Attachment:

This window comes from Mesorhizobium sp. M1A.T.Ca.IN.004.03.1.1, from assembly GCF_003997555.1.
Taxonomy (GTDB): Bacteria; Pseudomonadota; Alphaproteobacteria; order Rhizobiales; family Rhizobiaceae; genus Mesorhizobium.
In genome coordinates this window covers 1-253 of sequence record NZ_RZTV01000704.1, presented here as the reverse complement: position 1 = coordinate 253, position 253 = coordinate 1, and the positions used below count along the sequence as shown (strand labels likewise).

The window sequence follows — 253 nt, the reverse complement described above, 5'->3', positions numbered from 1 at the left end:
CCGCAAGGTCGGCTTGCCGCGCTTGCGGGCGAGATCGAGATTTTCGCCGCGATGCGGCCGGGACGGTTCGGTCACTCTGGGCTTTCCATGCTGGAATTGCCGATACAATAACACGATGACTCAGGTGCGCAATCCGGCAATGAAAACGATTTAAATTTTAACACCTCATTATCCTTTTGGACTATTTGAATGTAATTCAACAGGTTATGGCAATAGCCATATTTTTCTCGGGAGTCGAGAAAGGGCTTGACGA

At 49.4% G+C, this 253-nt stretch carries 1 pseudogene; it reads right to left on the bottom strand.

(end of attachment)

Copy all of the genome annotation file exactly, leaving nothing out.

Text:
This window comes from Mesorhizobium sp. M1A.T.Ca.IN.004.03.1.1, from assembly GCF_003997555.1.
Taxonomy (GTDB): Bacteria; Pseudomonadota; Alphaproteobacteria; order Rhizobiales; family Rhizobiaceae; genus Mesorhizobium.
In genome coordinates this window covers 1-253 of sequence record NZ_RZTV01000704.1, presented here as the reverse complement: position 1 = coordinate 253, position 253 = coordinate 1, and the positions used below count along the sequence as shown (strand labels likewise).

The window sequence follows — 253 nt, the reverse complement described above, 5'->3', positions numbered from 1 at the left end:
CCGCAAGGTCGGCTTGCCGCGCTTGCGGGCGAGATCGAGATTTTCGCCGCGATGCGGCCGGGACGGTTCGGTCACTCTGGGCTTTCCATGCTGGAATTGCCGATACAATAACACGATGACTCAGGTGCGCAATCCGGCAATGAAAACGATTTAAATTTTAACACCTCATTATCCTTTTGGACTATTTGAATGTAATTCAACAGGTTATGGCAATAGCCATATTTTTCTCGGGAGTCGAGAAAGGGCTTGACGA

At 49.4% G+C, this 253-nt stretch carries 1 pseudogene; it reads right to left on the bottom strand.